Wednesday, December 26, 2018

The Mule review

It's sad to say this but the reality of life is that those that we admire age and will face the end of their lives. Legendary actor and director Clint Eastwood is eighty eight. And to be honest, it is the twilight of his career. But like the late director Akira Kurasawa, he's not going out gentle into that good night. In The Mule, Eastwood stars and directs a story based on a real life a man in his eighties named Leo Sharp who ran drugs for a Mexican drug cartel.

This story does take some fictional turns but the gist is the same. Illinois resident Earl Stone (Clint Eastwood) is an old man in his nineties who was a Korean War veteran and expert horticulturist. It's the early two thousands and he sells his flowers from his farm but does not see the advent of the internet. Stone is involved in his prize winning lilies that he neglects his daughter Iris played down to earth by Eastwood's daughter, Alison Eastwood. This also aggravates Iris' mother and his ex-wife Mary. (Dianne Wiest) His closest familial relationship is his granddaughter, Ginny. (Taissa Farmiga)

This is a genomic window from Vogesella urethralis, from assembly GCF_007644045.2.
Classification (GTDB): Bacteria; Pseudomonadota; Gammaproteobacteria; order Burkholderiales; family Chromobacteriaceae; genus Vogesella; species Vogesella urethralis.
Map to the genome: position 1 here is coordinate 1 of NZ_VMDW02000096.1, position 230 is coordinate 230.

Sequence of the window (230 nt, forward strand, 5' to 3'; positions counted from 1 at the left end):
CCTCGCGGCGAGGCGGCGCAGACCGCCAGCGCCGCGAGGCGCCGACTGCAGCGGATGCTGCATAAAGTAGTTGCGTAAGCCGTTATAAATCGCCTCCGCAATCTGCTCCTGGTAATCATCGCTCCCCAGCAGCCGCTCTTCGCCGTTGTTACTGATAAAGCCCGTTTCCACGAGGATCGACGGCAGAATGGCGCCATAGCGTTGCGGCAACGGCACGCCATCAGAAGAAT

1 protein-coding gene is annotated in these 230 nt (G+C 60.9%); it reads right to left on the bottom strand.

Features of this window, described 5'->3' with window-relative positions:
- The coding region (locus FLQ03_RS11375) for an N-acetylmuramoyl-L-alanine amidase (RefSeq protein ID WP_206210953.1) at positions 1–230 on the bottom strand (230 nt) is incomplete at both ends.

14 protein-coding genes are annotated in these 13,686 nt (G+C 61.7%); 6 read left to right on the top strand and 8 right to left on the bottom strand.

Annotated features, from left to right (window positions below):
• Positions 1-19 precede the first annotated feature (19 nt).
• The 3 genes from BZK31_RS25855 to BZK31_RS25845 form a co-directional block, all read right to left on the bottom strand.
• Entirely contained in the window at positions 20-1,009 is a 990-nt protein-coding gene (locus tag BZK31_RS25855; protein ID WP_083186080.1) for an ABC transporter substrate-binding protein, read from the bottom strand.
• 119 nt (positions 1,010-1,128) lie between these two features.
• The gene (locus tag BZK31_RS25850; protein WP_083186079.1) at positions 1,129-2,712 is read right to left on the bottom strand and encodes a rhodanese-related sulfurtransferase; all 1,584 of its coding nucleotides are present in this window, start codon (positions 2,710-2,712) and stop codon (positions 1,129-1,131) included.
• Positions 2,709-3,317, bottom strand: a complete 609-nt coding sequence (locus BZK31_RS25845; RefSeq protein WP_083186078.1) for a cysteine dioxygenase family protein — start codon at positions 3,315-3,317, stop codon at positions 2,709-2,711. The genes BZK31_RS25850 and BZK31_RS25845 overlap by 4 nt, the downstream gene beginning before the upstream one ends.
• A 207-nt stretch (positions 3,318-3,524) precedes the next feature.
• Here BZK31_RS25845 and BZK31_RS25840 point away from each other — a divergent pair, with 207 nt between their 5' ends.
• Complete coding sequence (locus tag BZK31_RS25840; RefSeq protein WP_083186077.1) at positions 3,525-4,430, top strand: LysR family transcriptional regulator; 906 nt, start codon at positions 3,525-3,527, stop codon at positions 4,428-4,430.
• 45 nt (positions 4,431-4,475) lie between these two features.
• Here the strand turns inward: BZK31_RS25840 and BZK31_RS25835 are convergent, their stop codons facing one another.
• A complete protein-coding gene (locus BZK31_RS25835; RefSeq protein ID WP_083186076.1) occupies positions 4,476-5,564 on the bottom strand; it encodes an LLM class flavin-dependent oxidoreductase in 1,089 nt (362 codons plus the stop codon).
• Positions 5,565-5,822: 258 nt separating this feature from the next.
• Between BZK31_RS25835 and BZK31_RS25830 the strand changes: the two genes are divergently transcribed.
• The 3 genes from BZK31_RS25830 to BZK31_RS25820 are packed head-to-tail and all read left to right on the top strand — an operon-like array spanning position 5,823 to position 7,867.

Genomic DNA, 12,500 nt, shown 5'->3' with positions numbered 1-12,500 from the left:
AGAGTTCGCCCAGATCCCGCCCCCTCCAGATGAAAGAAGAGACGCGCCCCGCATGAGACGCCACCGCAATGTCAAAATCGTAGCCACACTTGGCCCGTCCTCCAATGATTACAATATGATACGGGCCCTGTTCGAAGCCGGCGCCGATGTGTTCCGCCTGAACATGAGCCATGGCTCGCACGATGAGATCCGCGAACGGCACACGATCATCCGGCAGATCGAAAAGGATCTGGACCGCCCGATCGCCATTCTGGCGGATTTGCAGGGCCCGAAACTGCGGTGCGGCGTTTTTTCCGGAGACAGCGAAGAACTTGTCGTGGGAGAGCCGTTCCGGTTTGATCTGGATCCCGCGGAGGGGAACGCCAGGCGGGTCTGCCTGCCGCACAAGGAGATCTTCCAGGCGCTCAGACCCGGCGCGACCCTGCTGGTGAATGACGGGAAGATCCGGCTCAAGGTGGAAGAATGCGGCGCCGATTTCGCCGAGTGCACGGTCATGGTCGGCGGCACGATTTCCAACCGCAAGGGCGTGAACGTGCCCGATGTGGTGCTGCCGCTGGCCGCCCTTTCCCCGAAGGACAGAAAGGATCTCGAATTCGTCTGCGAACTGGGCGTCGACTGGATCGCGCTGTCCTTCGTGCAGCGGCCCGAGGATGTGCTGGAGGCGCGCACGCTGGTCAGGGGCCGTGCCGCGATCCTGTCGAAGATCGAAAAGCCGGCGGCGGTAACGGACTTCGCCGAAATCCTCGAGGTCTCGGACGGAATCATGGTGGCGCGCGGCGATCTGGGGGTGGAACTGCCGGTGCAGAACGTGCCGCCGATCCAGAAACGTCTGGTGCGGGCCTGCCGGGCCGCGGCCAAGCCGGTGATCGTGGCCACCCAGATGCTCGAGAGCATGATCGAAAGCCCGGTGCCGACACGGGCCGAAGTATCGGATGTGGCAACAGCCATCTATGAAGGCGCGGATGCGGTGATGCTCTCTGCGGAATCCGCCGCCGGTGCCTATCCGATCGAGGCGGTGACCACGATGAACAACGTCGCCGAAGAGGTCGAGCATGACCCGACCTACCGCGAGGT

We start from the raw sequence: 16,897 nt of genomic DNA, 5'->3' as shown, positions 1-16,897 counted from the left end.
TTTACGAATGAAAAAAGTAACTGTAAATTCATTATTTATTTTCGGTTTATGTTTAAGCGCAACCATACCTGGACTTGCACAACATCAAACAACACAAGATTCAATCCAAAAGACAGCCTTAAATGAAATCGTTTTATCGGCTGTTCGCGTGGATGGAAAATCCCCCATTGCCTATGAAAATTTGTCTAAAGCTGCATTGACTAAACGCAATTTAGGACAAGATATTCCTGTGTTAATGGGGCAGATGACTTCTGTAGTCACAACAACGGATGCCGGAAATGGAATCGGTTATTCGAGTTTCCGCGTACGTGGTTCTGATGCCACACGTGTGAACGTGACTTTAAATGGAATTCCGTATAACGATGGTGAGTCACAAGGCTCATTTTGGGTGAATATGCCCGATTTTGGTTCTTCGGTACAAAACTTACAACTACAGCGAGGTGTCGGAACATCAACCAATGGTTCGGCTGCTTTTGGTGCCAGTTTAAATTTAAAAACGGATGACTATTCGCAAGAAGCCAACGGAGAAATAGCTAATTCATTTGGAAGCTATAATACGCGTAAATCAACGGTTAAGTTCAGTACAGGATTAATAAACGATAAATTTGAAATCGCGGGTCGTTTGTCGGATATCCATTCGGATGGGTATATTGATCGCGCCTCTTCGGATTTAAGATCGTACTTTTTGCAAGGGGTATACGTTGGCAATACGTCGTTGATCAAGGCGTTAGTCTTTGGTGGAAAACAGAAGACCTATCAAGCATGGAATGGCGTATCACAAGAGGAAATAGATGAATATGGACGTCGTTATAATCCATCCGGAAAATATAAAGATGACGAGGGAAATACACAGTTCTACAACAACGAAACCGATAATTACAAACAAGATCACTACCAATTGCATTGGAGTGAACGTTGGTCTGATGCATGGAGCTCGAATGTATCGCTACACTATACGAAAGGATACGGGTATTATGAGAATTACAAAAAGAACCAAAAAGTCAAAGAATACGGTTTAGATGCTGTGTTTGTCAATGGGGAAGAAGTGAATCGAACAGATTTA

A decade or so later, the internet with its ability to sell flowers online kills his business. And while visiting Ginny and seeking help, a Mexican friend of hers offers Earl a chance to drive his truck for some buddies who turn out to be drug dealers. Earl agrees and after a couple of "errands" he becomes an extremely capable drug runner or mule. He's so successful that he is earning hundreds of thousands of dollars. Meanwhile, DEA agents Bates (Bradley Cooper) and Trevino (Michael Pena) are tracking Stone's connections looking to bust the operation.

As usual, Eastwood attracts a very talented cast. His daughter, Allison is good as he neglected daughter. Taissa Farmiga is quite real as a working class granddaughter. Ignacio Serricchio plays Julio, a cold cartel handler and he's excellent in depicting the humanity in guy who's bad but has some goodness somewhere in him. Eastwood is good but it's tough for him to play a guy who's probably a little goofy and should be afraid of who he's dealing with. I mean when was the last time, you've seen Eastwood play as a character who was in fear. That doesn't hurt this film but one problem is that Eastwood and Nick Schenk's screenplay gives too much time to everyone, including Eastwood himself. From Wiest's scenes to Eastwood's party celebrating the restoration of a VFW, it's an excess that the film needed to be cut so it would be tighter.

One should applaud Eastwood and Schenk for not making Stone a perfect hero. He's not. He's a guy who at times is generous but the film always reminds you that he's a drug mule working for some really bad "hombres." Eastwood's direction is clean without interfering with his actors and the story. His shots are clean and clear. He's able to convey the tension of the story of an elderly guy who trying to stay ahead of the law and not anger the dangerous cartel.

Eastwood still has it as a director. And more importantly, he knows a good story. The grade for The Mule is B Plus.